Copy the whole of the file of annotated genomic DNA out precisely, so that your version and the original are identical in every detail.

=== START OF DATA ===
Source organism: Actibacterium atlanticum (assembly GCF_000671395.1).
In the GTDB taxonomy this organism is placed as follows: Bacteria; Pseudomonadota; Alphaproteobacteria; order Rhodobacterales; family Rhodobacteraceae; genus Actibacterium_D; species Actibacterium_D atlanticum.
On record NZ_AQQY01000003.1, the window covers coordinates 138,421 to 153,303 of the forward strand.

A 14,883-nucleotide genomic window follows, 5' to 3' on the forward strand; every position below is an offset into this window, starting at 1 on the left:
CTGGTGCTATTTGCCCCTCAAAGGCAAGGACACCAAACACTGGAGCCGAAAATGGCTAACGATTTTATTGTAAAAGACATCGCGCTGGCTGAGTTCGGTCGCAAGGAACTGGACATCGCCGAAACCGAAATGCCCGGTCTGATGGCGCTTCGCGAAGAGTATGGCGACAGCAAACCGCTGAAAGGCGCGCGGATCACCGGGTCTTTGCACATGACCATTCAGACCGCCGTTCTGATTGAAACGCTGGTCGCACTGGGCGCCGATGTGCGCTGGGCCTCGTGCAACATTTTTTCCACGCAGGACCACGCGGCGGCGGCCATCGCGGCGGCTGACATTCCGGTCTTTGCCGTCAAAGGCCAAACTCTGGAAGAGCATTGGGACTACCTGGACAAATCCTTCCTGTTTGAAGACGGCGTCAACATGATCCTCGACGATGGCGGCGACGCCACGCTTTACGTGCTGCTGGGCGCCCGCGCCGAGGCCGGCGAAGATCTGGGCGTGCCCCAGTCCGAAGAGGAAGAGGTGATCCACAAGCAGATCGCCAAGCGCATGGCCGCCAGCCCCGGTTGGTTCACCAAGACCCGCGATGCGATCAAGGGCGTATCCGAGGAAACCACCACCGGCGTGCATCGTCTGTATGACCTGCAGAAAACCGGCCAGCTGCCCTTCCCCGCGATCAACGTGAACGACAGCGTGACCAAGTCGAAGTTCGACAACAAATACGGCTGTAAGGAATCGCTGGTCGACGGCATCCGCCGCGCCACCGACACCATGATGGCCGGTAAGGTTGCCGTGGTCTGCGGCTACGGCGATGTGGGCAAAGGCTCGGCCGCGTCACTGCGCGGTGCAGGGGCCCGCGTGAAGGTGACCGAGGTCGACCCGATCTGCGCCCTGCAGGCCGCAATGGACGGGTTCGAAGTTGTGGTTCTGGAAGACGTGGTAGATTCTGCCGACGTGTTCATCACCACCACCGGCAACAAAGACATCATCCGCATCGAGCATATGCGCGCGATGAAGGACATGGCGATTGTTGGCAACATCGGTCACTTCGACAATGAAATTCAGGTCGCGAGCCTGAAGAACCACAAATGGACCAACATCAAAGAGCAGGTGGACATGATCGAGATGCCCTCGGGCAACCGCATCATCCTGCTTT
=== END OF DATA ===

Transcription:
Source organism: Actibacterium atlanticum (assembly GCF_000671395.1).
In the GTDB taxonomy this organism is placed as follows: Bacteria; Pseudomonadota; Alphaproteobacteria; order Rhodobacterales; family Rhodobacteraceae; genus Actibacterium_D; species Actibacterium_D atlanticum.
On record NZ_AQQY01000003.1, the window covers coordinates 138,421 to 153,303 of the forward strand.

A 14,883-nucleotide genomic window follows, 5' to 3' on the forward strand; every position below is an offset into this window, starting at 1 on the left:
CTGGTGCTATTTGCCCCTCAAAGGCAAGGACACCAAACACTGGAGCCGAAAATGGCTAACGATTTTATTGTAAAAGACATCGCGCTGGCTGAGTTCGGTCGCAAGGAACTGGACATCGCCGAAACCGAAATGCCCGGTCTGATGGCGCTTCGCGAAGAGTATGGCGACAGCAAACCGCTGAAAGGCGCGCGGATCACCGGGTCTTTGCACATGACCATTCAGACCGCCGTTCTGATTGAAACGCTGGTCGCACTGGGCGCCGATGTGCGCTGGGCCTCGTGCAACATTTTTTCCACGCAGGACCACGCGGCGGCGGCCATCGCGGCGGCTGACATTCCGGTCTTTGCCGTCAAAGGCCAAACTCTGGAAGAGCATTGGGACTACCTGGACAAATCCTTCCTGTTTGAAGACGGCGTCAACATGATCCTCGACGATGGCGGCGACGCCACGCTTTACGTGCTGCTGGGCGCCCGCGCCGAGGCCGGCGAAGATCTGGGCGTGCCCCAGTCCGAAGAGGAAGAGGTGATCCACAAGCAGATCGCCAAGCGCATGGCCGCCAGCCCCGGTTGGTTCACCAAGACCCGCGATGCGATCAAGGGCGTATCCGAGGAAACCACCACCGGCGTGCATCGTCTGTATGACCTGCAGAAAACCGGCCAGCTGCCCTTCCCCGCGATCAACGTGAACGACAGCGTGACCAAGTCGAAGTTCGACAACAAATACGGCTGTAAGGAATCGCTGGTCGACGGCATCCGCCGCGCCACCGACACCATGATGGCCGGTAAGGTTGCCGTGGTCTGCGGCTACGGCGATGTGGGCAAAGGCTCGGCCGCGTCACTGCGCGGTGCAGGGGCCCGCGTGAAGGTGACCGAGGTCGACCCGATCTGCGCCCTGCAGGCCGCAATGGACGGGTTCGAAGTTGTGGTTCTGGAAGACGTGGTAGATTCTGCCGACGTGTTCATCACCACCACCGGCAACAAAGACATCATCCGCATCGAGCATATGCGCGCGATGAAGGACATGGCGATTGTTGGCAACATCGGTCACTTCGACAATGAAATTCAGGTCGCGAGCCTGAAGAACCACAAATGGACCAACATCAAAGAGCAGGTGGACATGATCGAGATGCCCTCGGGCAACCGCATCATCCTGCTTT